All structural ramps must be designed by a competent person. If a ramp is used instead of steps, it must have a non-slip surface.

Trench Protective Systems

The basic method to protect workers from cave-ins is to use shoring, benching, sloping, and shielding. Which method you use will depend on a variety of factors, such as the type of soil, its water content, and the depth and width of the trench.

Shoring refers to the installation of supports to prevent soil movement and cave-ins. Benching is the method of creating a series of steps with the soil. Sloping involves angling the wall of the trench away from the bottom of the excavation. And shielding employs boxes or other supports to protect workers from sliding debris.

Other Trench Safety Best Practices

According to OSHA, employers must also follow several other best practices to prevent cave-ins and keep workers safe:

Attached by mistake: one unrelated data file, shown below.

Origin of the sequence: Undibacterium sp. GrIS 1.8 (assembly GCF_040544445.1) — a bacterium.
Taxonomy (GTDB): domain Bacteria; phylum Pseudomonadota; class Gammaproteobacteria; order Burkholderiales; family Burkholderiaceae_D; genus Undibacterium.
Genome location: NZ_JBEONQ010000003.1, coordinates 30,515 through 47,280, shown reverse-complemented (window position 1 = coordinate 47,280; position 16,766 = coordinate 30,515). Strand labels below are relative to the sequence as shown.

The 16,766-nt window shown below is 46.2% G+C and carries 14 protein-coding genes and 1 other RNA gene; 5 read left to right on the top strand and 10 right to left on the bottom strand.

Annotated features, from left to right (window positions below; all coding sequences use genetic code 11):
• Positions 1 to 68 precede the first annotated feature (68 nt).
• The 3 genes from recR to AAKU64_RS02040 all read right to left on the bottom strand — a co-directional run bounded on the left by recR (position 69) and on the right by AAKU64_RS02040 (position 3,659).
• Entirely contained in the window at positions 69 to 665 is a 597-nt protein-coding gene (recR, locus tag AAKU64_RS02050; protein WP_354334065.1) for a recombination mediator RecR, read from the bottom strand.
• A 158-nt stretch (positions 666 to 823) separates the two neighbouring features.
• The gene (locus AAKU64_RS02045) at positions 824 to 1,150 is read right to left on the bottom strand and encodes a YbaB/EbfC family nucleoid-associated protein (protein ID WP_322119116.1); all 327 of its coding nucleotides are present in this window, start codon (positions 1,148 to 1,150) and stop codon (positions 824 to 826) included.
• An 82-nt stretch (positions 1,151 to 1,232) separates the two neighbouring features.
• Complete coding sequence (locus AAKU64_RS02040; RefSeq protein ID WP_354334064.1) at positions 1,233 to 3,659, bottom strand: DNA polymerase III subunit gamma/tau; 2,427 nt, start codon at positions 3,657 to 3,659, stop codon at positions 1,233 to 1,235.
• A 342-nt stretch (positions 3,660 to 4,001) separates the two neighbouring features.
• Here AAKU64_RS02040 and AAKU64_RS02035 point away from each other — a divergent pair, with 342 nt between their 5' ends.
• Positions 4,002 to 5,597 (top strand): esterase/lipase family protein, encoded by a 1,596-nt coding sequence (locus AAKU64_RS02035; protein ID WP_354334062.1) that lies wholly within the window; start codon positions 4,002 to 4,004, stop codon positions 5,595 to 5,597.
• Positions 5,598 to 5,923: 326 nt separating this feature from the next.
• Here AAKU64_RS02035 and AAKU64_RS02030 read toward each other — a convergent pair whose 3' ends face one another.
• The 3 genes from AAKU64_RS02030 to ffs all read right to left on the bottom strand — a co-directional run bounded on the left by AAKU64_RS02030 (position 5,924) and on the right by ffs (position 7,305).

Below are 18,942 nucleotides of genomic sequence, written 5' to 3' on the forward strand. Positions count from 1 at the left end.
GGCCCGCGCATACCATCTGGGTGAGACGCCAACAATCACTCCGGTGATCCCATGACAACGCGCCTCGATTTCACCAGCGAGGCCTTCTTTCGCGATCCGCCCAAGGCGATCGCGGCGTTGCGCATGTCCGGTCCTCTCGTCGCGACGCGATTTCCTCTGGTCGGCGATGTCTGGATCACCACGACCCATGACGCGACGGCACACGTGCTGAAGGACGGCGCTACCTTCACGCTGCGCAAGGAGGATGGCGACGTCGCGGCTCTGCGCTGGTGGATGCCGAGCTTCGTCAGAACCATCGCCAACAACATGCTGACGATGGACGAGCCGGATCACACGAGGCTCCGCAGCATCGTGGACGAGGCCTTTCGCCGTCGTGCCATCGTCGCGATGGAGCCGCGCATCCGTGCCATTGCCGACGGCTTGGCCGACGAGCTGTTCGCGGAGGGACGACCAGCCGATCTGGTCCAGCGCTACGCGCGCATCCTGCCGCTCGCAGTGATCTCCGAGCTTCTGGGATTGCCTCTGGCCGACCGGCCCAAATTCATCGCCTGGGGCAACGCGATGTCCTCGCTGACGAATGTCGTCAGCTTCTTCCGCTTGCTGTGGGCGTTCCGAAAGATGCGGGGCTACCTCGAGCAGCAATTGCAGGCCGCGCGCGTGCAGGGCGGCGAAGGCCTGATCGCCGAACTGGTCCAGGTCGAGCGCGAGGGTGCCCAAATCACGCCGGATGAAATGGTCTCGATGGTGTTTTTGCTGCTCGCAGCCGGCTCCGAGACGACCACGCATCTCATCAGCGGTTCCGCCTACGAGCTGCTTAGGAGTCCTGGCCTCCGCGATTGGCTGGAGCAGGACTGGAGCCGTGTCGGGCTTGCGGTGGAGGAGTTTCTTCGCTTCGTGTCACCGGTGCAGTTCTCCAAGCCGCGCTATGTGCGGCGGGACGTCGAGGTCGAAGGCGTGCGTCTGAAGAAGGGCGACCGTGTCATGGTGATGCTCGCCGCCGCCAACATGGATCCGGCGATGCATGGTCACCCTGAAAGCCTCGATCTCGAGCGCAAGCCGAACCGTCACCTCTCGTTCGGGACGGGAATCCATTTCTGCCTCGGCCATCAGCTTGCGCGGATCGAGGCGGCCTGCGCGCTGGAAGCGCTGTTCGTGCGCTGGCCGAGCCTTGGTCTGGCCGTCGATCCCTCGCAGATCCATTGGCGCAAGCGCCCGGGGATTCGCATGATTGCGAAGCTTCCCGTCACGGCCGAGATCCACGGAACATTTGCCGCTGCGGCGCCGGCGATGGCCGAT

• Keep heavy equipment away from trench edges.
  • Identify underground utilities before digging.
  • Test for hazards such as toxic gasses and low oxygen in trenches.
  • Inspect trenches before and after each shift and following any rainfall.
  • Ensure workers wear high-visibility clothing in trenches.

Learn More About Preventing Cave-Ins in the Workplace

If you’ve suffered an injury from a trench cave-in or have lost a loved one to such a tragedy, it’s important to understand that employers have a duty to provide a safe work environment that protects workers from these types of accidents. Having appropriate guidelines, training, and protection in place is a vital part of workplace safety and cave-in prevention. To learn more about protecting yourself from cave-ins in the workplace, contact OSHA Injury Attorney directly.